The U.S. Department of Justice today agreed to clear any federal antitrust barriers to CVS Corp.’s proposed $69 billion acquisition of Aetna Inc., if Aetna goes ahead with a previously announced agreement to sell its individual stand-alone Medicare Part D prescription drug plan program to WellCare Health Plans Inc.
The department posted copies of a consent decree and other documents that show what Aetna has to divest to resolve antitrust division objections to the CVS deal.
In addition to sell the individual Medicare drug plan operation to WellCare, Aetna must let WellCare hire the key employees associated with that operation; help WellCare operate the business during the transition; and work with the Centers for Medicare and Medicaid Services to develop a process for transferring its 2.2 million drug plan enrollees into the WellCare plans.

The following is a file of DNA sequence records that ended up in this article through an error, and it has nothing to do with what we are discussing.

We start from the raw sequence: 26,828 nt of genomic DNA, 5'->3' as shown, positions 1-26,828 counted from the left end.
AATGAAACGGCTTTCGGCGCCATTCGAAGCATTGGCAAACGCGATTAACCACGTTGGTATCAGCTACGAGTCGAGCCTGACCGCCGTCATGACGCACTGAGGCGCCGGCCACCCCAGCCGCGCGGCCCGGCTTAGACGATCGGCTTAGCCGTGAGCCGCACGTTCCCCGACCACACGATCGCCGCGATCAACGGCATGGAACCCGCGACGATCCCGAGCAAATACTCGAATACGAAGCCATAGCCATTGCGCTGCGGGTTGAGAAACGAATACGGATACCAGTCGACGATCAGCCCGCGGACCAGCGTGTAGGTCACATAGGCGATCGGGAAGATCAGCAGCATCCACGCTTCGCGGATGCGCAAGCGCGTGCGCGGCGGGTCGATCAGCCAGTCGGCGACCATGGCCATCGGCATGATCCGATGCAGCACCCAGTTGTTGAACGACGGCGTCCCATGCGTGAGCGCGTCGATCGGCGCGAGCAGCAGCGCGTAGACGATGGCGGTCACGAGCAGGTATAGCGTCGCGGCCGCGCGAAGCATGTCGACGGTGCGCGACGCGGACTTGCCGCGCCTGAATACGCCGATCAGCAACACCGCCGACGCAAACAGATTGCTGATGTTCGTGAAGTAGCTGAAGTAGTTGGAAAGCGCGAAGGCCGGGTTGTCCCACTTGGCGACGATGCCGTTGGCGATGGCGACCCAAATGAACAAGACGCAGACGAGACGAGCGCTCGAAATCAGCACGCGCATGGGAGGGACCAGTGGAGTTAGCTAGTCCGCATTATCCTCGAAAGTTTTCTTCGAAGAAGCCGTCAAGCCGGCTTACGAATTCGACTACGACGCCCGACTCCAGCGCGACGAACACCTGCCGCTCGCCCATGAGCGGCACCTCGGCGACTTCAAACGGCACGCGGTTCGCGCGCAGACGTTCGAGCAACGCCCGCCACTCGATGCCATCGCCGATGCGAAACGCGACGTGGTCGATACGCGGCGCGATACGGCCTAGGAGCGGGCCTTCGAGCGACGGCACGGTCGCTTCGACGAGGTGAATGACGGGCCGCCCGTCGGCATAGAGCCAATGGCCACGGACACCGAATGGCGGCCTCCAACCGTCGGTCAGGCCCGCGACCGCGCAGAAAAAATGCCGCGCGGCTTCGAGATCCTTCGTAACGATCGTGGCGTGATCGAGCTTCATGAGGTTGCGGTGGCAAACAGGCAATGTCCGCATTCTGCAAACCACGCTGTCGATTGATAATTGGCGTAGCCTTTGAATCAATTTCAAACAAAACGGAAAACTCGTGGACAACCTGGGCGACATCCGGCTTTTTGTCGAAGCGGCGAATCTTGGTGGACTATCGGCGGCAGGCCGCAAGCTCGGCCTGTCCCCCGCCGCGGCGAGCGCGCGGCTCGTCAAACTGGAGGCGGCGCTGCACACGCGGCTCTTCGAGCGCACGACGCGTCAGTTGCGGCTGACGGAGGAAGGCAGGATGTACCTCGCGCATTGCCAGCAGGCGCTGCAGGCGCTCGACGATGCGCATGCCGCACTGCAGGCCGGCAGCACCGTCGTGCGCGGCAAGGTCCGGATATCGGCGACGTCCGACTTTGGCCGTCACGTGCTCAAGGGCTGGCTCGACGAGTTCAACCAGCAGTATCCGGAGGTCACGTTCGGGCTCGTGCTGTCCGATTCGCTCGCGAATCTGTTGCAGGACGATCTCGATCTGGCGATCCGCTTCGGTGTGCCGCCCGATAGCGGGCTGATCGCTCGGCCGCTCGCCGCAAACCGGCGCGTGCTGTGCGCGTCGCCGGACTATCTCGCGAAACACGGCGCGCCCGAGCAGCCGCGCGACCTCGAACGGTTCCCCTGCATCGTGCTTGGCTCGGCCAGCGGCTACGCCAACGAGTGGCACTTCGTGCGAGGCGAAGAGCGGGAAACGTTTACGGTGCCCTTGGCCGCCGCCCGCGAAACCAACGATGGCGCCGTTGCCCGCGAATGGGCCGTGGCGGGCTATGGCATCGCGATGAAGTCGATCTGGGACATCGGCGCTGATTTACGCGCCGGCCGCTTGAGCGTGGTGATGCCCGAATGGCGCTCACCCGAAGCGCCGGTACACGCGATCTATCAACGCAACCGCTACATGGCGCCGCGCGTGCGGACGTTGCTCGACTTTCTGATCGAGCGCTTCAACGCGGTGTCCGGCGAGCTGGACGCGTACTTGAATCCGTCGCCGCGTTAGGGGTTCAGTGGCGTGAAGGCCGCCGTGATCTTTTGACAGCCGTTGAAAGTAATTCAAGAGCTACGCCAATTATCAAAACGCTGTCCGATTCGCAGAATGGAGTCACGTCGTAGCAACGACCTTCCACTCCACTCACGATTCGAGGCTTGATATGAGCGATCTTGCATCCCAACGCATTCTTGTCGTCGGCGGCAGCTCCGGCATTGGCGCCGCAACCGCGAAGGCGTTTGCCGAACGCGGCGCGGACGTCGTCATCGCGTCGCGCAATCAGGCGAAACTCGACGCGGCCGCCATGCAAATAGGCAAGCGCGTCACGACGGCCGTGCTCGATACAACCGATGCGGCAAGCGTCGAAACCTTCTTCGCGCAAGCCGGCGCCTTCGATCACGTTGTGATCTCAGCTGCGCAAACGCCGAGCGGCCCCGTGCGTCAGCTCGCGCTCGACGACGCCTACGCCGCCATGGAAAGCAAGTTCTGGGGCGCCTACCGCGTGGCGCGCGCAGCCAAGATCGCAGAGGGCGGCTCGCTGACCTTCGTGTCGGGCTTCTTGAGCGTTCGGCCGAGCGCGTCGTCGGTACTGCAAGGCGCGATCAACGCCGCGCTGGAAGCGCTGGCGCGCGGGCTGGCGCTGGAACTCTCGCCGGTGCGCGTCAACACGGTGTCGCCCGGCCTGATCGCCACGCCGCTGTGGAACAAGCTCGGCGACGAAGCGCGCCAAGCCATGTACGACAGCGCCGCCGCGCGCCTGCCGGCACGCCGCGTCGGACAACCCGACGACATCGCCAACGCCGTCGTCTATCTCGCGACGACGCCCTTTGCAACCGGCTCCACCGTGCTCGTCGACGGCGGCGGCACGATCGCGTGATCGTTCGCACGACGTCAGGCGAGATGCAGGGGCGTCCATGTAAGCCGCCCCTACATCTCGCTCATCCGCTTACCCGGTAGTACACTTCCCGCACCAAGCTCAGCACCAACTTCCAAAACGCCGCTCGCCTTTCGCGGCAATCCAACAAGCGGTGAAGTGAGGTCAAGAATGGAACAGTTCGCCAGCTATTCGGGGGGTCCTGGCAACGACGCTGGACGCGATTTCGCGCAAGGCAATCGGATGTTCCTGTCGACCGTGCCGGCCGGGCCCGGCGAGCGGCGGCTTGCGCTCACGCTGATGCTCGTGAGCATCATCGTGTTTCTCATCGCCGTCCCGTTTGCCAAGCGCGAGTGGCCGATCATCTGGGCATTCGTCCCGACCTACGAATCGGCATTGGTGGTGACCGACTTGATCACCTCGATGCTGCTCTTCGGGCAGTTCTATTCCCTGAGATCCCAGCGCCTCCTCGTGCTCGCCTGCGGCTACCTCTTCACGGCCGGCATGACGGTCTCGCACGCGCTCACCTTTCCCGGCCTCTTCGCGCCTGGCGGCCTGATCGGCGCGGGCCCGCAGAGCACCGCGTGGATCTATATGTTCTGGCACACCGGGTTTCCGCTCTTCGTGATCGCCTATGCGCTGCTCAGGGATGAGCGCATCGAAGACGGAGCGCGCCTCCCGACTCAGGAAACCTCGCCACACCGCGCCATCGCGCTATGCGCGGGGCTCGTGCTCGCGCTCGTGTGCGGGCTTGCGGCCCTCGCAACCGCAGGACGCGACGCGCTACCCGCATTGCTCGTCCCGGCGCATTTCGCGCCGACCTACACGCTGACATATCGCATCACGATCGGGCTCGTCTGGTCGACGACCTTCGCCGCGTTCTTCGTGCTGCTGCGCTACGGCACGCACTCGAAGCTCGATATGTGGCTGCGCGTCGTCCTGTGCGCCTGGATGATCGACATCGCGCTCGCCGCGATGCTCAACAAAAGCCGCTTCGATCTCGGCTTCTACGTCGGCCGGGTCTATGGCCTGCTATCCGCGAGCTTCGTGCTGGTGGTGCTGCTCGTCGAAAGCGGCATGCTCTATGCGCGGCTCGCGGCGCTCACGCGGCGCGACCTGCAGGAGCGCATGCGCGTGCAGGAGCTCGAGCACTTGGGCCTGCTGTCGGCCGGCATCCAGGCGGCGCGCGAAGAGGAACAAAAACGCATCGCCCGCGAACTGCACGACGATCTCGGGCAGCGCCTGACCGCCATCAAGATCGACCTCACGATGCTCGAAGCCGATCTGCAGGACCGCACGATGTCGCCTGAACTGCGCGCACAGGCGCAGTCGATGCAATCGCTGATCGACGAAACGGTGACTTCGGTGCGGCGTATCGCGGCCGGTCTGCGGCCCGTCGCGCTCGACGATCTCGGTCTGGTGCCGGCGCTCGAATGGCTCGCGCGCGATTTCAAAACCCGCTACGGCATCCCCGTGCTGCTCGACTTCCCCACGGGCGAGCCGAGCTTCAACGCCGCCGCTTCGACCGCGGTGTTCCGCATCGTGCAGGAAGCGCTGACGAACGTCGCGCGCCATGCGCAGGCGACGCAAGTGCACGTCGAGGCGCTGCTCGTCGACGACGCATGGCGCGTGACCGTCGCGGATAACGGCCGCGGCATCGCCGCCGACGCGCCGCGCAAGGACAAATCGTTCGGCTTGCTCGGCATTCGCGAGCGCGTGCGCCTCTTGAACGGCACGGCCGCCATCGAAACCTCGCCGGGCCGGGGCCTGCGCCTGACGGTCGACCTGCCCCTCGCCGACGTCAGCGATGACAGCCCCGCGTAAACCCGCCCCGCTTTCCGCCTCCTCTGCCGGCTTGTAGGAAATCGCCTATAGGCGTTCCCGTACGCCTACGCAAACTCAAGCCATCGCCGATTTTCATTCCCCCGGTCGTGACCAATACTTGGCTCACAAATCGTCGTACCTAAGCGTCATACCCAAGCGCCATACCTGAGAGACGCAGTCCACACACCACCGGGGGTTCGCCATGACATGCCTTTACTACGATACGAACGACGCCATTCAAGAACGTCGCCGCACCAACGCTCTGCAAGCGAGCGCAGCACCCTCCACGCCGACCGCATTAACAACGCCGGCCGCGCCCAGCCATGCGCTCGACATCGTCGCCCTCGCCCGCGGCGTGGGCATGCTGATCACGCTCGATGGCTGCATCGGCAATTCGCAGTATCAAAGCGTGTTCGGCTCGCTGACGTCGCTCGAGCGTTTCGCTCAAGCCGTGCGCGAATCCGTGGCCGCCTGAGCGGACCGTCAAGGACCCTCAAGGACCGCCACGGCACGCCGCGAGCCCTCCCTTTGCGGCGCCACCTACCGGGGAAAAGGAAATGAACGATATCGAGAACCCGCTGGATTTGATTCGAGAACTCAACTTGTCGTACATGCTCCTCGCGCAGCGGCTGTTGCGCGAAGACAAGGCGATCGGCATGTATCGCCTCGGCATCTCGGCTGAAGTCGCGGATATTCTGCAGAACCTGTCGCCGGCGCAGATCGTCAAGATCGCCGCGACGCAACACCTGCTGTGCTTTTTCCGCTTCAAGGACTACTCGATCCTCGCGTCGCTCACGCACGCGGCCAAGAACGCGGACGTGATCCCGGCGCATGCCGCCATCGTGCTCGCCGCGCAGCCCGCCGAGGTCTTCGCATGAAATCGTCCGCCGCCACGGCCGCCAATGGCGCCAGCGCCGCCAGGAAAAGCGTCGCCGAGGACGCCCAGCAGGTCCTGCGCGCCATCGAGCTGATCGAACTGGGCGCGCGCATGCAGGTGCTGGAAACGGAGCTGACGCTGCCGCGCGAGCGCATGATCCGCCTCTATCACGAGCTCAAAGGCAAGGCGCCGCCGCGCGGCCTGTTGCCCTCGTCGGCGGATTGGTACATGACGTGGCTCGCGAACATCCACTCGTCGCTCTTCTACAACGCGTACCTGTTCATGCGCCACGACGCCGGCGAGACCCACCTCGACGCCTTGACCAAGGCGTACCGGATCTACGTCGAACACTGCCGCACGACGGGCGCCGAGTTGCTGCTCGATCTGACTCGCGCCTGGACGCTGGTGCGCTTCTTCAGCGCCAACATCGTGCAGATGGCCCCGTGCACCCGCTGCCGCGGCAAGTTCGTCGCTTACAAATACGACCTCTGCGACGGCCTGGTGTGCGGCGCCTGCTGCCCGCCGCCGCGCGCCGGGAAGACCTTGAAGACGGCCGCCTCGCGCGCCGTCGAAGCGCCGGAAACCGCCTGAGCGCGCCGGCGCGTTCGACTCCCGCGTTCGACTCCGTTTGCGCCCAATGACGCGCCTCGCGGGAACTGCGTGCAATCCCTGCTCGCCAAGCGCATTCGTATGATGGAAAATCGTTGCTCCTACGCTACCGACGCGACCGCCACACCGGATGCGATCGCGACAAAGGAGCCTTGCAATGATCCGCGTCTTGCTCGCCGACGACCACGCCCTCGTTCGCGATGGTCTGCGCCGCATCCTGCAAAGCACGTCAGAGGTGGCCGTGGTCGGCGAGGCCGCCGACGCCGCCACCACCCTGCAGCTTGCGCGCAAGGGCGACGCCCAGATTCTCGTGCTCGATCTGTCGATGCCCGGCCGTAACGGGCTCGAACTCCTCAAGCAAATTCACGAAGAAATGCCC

CVS and Aetna said in their announcements about the consent decree that the decree lets them complete their deal before Aetna completes the deal with WellCare.
Copies of the documents are available here.
CVS and Aetna said they expect to complete the deal “in the early part of the fourth quarter of 2018.” The fourth quarter started Oct. 1.
CVS is a large, Woonsocket, Rhode Island-based provider of pharmacy and pharmacy benefit management (PBM) services. It also offers Medicare Part D drug plans, and it operates a large network of retail health care clinics in its stores.
Aetna, which is based in Hartford, Connecticut, has been a major provider of commercial health coverage and Medicare plan coverage.
The antitrust ruling means that the biggest remaining obstacle to completion of the CVS-Aetna deal is the need for the parties to get the approval of Katharine Wade, the Connecticut insurance commissioner.
The companies also need to clear the deal with New York state insurance regulators.
What will Connecticut do about the CVS-Aetna deal?
New York state insurance regulators have told Wade that they believe CVS is taking on too much debt to pay for Aetna, and that the debt burden could hurt the quality of Aetna coverage and increase the cost of Aetna coverage.
The Connecticut Insurance Department held a hearing on the deal Thursday.
CVS pleased many in Connecticut by pledging to keep Aetna’s headquarters in Connecticut for at least 10 years.